Leukemia is the most frequently diagnosed cancer in children and adolescents, representing approximately 1 of 3 cancers in these populations of patients. Of the 4 main types of leukemia (acute myeloid leukemia, acute lymphocytic leukemia [ALL], chronic myeloid leukemia, and chronic lymphocytic leukemia), ALL is the most common type found in children and adolescents. The following provides key statistics and other helpful information regarding ALL.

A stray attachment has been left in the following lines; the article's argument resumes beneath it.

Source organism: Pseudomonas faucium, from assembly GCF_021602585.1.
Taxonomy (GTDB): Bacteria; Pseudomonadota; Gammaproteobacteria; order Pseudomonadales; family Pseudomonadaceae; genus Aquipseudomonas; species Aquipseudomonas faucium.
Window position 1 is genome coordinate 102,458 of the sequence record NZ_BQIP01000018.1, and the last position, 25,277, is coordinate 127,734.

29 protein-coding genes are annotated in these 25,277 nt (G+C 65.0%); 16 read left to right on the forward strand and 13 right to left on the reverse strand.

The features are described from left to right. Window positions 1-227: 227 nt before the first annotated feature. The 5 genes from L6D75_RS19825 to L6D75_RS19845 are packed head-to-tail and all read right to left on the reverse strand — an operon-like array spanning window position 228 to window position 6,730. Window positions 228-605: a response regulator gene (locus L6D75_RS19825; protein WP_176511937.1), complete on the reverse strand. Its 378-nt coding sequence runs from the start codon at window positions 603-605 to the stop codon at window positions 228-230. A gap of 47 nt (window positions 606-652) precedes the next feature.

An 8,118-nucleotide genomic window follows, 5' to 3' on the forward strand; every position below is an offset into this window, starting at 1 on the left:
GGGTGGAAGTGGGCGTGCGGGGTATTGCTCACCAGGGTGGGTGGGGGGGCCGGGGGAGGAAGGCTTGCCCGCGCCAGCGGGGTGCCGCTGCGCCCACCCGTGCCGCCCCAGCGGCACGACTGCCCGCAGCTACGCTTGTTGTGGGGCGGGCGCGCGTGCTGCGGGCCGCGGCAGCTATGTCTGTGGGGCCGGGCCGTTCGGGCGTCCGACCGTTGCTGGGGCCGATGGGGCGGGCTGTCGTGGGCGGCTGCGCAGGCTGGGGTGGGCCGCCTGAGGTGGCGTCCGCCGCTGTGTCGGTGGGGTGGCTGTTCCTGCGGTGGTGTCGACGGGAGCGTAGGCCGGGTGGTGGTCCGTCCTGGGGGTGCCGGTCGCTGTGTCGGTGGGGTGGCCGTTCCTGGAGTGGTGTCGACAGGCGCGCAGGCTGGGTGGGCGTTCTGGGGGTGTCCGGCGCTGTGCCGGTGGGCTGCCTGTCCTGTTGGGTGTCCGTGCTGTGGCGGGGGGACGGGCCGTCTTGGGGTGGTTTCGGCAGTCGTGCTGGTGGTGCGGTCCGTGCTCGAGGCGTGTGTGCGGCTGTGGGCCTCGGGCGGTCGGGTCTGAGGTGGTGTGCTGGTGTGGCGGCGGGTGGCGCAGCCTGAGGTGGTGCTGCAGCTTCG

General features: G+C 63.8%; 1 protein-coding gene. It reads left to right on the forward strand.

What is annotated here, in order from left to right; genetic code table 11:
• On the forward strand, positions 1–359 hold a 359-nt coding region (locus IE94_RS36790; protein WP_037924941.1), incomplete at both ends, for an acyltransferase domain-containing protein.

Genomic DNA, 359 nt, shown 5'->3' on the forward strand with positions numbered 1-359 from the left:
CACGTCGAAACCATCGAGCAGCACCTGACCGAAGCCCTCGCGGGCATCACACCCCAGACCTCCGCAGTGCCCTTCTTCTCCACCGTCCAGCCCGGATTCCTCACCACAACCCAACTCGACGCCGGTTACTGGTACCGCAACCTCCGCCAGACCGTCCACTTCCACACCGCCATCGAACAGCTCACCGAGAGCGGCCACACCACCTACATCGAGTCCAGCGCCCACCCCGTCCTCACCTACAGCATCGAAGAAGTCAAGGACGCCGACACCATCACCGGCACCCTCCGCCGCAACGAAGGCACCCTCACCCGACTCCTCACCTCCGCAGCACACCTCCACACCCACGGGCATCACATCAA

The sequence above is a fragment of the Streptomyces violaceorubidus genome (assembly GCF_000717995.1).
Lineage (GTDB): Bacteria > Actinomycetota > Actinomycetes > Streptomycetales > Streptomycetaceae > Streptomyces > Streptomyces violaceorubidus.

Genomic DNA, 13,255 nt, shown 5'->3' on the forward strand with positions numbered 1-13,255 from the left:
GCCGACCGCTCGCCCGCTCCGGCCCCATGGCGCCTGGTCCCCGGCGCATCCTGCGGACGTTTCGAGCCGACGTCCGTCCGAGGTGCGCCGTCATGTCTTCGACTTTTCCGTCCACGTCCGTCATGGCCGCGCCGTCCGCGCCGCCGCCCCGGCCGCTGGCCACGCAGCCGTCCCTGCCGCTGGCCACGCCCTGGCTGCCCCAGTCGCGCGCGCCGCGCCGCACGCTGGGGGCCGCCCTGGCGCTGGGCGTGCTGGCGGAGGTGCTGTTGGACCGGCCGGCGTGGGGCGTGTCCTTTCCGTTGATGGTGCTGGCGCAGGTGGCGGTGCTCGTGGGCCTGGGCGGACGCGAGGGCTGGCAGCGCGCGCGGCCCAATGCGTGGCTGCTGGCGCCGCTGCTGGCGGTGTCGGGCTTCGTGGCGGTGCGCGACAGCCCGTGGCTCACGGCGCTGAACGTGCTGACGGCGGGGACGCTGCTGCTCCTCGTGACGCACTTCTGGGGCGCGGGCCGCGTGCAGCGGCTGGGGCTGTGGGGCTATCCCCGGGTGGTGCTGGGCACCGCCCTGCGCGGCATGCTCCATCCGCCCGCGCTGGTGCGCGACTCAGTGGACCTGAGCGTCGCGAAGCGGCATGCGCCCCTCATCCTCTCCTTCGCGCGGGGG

Non-Hodgkin lymphoma (NHL) is far less predictable than Hodgkin lymphoma, and is more likely to spread to parts of the body outside of the lymphatic system.
Although it is very curable when found and treated early on, early-stage cervical cancer may not cause any noticeable signs or symptoms. In advanced stages, however, the disease may cause vaginal bleeding or discharge that is abnormal for the patient.1
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